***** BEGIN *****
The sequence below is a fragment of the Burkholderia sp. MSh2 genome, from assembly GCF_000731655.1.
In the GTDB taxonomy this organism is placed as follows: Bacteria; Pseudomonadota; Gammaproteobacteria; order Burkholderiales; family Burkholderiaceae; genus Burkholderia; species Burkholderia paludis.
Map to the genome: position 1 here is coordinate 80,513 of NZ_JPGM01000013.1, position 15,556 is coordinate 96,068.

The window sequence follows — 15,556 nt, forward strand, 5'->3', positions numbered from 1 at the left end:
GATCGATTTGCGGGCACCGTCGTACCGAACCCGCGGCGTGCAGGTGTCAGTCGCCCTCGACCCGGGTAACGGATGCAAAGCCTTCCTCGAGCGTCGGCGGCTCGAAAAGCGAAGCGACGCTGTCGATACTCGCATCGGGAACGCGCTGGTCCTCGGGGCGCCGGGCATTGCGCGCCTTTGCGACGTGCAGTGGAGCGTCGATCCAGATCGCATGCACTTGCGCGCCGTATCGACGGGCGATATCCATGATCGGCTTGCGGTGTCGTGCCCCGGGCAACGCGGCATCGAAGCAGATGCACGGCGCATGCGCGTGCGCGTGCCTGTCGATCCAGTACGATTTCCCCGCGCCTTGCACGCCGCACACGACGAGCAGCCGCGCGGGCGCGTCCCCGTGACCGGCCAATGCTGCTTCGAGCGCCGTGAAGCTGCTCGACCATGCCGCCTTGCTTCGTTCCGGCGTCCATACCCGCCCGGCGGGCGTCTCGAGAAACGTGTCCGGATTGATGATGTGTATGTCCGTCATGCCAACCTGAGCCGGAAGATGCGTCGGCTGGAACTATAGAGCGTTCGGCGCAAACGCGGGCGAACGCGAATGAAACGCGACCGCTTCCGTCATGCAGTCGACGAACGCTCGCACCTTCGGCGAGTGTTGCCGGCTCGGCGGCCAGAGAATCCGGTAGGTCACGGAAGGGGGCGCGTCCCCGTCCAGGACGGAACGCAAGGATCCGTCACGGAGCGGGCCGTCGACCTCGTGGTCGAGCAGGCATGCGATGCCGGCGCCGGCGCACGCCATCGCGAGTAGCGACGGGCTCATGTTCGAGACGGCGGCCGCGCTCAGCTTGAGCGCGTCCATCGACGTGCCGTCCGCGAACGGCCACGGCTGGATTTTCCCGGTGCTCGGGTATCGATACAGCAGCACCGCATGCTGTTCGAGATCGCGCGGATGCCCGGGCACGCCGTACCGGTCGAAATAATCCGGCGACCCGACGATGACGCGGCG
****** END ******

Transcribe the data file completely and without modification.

The sequence below is a fragment of the Burkholderia sp. MSh2 genome, from assembly GCF_000731655.1.
In the GTDB taxonomy this organism is placed as follows: Bacteria; Pseudomonadota; Gammaproteobacteria; order Burkholderiales; family Burkholderiaceae; genus Burkholderia; species Burkholderia paludis.
Map to the genome: position 1 here is coordinate 80,513 of NZ_JPGM01000013.1, position 15,556 is coordinate 96,068.

The window sequence follows — 15,556 nt, forward strand, 5'->3', positions numbered from 1 at the left end:
GATCGATTTGCGGGCACCGTCGTACCGAACCCGCGGCGTGCAGGTGTCAGTCGCCCTCGACCCGGGTAACGGATGCAAAGCCTTCCTCGAGCGTCGGCGGCTCGAAAAGCGAAGCGACGCTGTCGATACTCGCATCGGGAACGCGCTGGTCCTCGGGGCGCCGGGCATTGCGCGCCTTTGCGACGTGCAGTGGAGCGTCGATCCAGATCGCATGCACTTGCGCGCCGTATCGACGGGCGATATCCATGATCGGCTTGCGGTGTCGTGCCCCGGGCAACGCGGCATCGAAGCAGATGCACGGCGCATGCGCGTGCGCGTGCCTGTCGATCCAGTACGATTTCCCCGCGCCTTGCACGCCGCACACGACGAGCAGCCGCGCGGGCGCGTCCCCGTGACCGGCCAATGCTGCTTCGAGCGCCGTGAAGCTGCTCGACCATGCCGCCTTGCTTCGTTCCGGCGTCCATACCCGCCCGGCGGGCGTCTCGAGAAACGTGTCCGGATTGATGATGTGTATGTCCGTCATGCCAACCTGAGCCGGAAGATGCGTCGGCTGGAACTATAGAGCGTTCGGCGCAAACGCGGGCGAACGCGAATGAAACGCGACCGCTTCCGTCATGCAGTCGACGAACGCTCGCACCTTCGGCGAGTGTTGCCGGCTCGGCGGCCAGAGAATCCGGTAGGTCACGGAAGGGGGCGCGTCCCCGTCCAGGACGGAACGCAAGGATCCGTCACGGAGCGGGCCGTCGACCTCGTGGTCGAGCAGGCATGCGATGCCGGCGCCGGCGCACGCCATCGCGAGTAGCGACGGGCTCATGTTCGAGACGGCGGCCGCGCTCAGCTTGAGCGCGTCCATCGACGTGCCGTCCGCGAACGGCCACGGCTGGATTTTCCCGGTGCTCGGGTATCGATACAGCAGCACCGCATGCTGTTCGAGATCGCGCGGATGCCCGGGCACGCCGTACCGGTCGAAATAATCCGGCGACCCGACGATGACGCGGCG